A few months ago I read this book. I enjoyed it; read it in a weekend I think. I identified with a good amount of it, but there was also some stuff that just - I don’t know - didn’t sit right.
You’ve had that experience, right? I mean, not with my writing, of course, but surely with someone else’s. Like they offer this idea and you’re like no man, that can’t be right, but you just can’t seem to put your finger on why you think that?
I had that.
The author was describing how this friend who wanted to write a book came to her and asked how she got in the mood to write - did she have a special place for instance? - and she was telling us, the readers, how sad she was for this friend because he would never write a book. He would never write a book, she said, because to write a book you had to be in control.
“No outside factor is going to make you more productive, and if you need a certain atmosphere to be at your best, you’re not truly in control of yourself…[T]he key is to create an environment that can get you into the zone wherever you happen to be…any kind of repetitious cue you can give to your brain that it's time to focus.”
Which now reading again, seems a bit contradictory, but whatever, I read this then and felt crushed. Crushed because this meant I would never write a book.
I cannot force myself to write.
I write from experience and experience just has to happen; you can’t predict it. I don’t have control over when and where ideas will strike and I certainly don’t have control over when I’ll feel inspired to write about it. I write when I have something to say.
I mean, when I’m in a dreary moment, the last thing I want to do is think about its upside; to analyze what I think about it, how I feel about it, or what I can learn from it. All I’m really thinking about is getting through it.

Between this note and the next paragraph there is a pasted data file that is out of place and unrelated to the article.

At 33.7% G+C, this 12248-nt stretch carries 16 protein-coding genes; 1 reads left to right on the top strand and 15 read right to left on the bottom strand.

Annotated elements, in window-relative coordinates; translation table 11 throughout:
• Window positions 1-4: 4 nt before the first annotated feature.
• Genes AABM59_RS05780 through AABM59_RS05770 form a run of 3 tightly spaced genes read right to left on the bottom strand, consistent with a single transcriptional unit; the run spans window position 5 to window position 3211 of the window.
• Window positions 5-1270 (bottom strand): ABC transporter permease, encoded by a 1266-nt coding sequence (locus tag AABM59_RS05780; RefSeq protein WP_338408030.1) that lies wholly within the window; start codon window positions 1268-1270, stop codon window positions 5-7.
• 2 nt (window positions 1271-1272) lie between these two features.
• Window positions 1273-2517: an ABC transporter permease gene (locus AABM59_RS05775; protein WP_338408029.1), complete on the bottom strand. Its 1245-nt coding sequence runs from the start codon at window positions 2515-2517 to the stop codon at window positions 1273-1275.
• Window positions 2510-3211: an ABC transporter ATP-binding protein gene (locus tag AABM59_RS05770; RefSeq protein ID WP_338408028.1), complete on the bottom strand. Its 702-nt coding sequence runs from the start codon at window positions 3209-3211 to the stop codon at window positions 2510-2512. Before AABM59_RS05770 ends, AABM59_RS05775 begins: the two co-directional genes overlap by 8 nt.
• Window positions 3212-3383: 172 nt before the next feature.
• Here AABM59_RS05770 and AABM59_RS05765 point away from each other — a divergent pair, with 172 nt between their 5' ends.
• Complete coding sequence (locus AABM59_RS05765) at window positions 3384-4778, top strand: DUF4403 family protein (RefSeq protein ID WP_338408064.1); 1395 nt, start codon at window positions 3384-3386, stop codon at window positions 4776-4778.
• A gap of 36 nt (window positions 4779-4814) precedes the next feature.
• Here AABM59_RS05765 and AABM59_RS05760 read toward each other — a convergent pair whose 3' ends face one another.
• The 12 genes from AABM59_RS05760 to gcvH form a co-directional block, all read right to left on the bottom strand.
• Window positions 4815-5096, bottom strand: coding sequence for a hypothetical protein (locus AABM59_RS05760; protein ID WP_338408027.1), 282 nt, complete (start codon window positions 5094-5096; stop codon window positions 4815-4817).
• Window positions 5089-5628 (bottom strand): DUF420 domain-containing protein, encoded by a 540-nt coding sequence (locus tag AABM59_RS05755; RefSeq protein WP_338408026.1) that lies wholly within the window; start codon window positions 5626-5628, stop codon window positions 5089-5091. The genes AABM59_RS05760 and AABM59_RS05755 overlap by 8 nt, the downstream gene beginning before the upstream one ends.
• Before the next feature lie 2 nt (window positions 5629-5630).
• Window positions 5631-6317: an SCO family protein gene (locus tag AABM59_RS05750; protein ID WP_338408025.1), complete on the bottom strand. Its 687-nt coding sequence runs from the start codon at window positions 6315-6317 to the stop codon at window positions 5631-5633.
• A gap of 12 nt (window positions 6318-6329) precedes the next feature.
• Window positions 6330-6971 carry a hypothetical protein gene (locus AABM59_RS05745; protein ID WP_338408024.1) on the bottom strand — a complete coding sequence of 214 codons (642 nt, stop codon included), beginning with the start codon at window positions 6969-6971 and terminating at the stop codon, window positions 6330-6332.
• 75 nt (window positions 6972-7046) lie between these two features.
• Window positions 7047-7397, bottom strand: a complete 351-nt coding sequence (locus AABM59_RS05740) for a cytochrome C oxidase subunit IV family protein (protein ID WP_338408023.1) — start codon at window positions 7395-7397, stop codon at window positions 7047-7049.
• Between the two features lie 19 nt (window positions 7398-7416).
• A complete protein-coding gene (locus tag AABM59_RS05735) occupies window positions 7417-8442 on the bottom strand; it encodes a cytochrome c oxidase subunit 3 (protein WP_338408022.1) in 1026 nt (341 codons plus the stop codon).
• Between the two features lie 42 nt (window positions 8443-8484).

I also might write - as I am here - about something I happened to read. An article or a quote or an idea or something just lands and I can’t stop thinking about it; like a popcorn kernel lodged in your throat. Or, if you prefer more positive imagery, like a seed that takes root.
In any case, it takes time to develop.
So two things, I think, really bother me about this passage.
First, just because she’s written a book and I have not, does not mean she knows the only right way to do it. Maybe it takes me twice as long, maybe I only write one book in my whole life, but you know what? She doesn’t get to decide how it’s going to happen.
Think of the many millions of books that have been written in the whole history of people writing books and ask yourself did every single one of them get written by exactly the same process? Of course not, you would answer, the very idea of it is loony toons.
Second, is that - and this is a tough one - we are never truly in control of ourselves. We cannot control our emotions, our motivations, or our thoughts. We can try our best to recognize them, understand them, and to react to them in ways that are accordant with who we want to be, but we cannot control them.
And quite frankly, I fear the amount of worry and anxiety and awfulness we create for ourselves when we perpetuate the myth that we can.
But wait! Don't despair! Instead, let me leave you with this: sometimes it’s the best stuff that happens when we learn to loosen our grip on this myth called control and just let life unfold.